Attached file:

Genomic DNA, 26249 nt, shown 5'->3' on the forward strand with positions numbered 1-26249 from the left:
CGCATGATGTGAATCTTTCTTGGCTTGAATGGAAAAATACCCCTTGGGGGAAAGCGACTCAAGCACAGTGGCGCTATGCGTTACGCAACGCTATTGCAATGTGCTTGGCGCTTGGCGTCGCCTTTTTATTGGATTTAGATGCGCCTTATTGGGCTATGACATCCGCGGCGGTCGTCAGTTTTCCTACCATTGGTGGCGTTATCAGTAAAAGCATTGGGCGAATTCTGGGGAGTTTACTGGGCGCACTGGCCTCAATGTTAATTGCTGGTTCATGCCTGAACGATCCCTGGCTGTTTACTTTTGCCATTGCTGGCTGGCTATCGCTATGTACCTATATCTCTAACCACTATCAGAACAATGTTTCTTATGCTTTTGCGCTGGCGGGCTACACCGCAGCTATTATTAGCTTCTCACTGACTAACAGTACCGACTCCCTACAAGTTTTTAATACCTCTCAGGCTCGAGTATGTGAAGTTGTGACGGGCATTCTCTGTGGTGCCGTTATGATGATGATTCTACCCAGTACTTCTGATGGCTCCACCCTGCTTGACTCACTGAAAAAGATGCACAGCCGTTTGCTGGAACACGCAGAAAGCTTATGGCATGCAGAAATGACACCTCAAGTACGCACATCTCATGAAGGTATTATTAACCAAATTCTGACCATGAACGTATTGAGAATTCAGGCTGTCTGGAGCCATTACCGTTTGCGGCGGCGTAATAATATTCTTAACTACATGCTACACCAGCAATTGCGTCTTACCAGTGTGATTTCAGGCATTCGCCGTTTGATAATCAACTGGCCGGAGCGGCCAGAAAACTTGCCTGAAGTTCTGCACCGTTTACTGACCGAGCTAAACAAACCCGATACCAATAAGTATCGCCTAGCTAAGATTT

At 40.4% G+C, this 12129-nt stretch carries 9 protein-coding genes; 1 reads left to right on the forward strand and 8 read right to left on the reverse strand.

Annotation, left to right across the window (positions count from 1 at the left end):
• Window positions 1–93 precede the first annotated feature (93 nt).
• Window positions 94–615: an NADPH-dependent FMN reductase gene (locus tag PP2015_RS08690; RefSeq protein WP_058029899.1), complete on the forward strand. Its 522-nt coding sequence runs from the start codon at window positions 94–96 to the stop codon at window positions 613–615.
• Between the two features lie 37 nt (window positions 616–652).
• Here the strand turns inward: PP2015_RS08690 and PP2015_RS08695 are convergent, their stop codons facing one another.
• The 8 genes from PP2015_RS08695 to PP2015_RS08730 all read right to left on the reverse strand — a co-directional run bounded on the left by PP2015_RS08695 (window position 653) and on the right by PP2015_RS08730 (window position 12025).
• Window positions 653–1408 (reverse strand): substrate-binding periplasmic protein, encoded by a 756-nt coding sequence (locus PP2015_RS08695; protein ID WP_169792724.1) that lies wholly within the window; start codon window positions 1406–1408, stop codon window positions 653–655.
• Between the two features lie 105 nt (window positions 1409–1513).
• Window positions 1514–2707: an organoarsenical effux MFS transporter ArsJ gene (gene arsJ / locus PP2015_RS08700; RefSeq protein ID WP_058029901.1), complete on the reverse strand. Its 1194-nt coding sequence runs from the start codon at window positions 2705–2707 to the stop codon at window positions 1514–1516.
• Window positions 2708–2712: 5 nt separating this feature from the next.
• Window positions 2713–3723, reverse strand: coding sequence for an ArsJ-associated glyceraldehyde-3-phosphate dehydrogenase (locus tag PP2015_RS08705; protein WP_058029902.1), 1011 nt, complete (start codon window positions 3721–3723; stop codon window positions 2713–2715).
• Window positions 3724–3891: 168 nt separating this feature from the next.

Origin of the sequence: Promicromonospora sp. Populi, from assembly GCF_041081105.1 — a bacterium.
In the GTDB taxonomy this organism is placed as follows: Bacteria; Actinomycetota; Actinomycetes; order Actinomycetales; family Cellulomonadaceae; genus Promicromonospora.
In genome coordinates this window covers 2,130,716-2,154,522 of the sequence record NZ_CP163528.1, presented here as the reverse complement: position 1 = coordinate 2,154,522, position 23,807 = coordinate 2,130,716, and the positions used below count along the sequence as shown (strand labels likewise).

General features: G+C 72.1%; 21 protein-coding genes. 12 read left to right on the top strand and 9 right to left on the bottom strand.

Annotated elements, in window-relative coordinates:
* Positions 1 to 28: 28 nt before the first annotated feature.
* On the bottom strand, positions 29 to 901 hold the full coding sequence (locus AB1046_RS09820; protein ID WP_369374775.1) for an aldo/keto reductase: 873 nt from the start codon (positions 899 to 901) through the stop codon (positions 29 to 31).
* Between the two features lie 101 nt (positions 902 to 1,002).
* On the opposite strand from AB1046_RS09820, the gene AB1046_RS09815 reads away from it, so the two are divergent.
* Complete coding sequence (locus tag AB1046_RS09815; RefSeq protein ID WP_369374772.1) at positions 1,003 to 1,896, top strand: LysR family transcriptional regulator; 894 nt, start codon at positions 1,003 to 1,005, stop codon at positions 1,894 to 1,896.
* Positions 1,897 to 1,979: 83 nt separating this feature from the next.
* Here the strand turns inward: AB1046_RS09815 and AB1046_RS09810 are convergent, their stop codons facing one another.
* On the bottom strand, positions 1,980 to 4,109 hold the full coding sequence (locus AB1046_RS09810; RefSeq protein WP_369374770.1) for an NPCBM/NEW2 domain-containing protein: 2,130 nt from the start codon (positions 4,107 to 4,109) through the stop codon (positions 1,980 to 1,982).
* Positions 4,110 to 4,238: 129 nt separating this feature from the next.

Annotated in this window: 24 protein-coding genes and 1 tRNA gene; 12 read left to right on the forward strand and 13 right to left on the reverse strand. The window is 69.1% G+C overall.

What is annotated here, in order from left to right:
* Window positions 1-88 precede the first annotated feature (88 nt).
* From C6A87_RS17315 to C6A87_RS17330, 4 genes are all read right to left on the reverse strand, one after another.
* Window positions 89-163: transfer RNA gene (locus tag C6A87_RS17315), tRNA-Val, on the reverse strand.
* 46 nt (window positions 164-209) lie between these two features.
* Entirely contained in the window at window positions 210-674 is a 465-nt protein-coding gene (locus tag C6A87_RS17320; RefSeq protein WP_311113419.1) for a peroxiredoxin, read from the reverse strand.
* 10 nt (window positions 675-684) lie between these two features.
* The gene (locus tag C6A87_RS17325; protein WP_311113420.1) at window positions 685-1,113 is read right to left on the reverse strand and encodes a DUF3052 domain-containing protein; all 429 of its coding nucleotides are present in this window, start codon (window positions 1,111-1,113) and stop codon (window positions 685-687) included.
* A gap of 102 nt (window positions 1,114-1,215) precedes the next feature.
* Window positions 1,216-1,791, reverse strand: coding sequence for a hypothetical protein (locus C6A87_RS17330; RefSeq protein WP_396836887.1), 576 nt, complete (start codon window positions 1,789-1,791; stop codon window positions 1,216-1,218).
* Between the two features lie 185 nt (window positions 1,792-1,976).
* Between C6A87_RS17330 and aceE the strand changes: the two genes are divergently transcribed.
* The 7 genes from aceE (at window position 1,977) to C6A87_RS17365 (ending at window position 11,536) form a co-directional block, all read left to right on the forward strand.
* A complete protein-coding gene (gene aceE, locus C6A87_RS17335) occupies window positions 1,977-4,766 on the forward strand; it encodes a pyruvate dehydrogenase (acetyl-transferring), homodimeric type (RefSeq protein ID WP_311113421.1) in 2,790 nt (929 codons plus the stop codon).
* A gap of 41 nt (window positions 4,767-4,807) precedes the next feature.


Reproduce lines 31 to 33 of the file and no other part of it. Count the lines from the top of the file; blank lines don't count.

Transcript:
What is annotated here, in order from left to right:
* Window positions 1-88 precede the first annotated feature (88 nt).
* From C6A87_RS17315 to C6A87_RS17330, 4 genes are all read right to left on the reverse strand, one after another.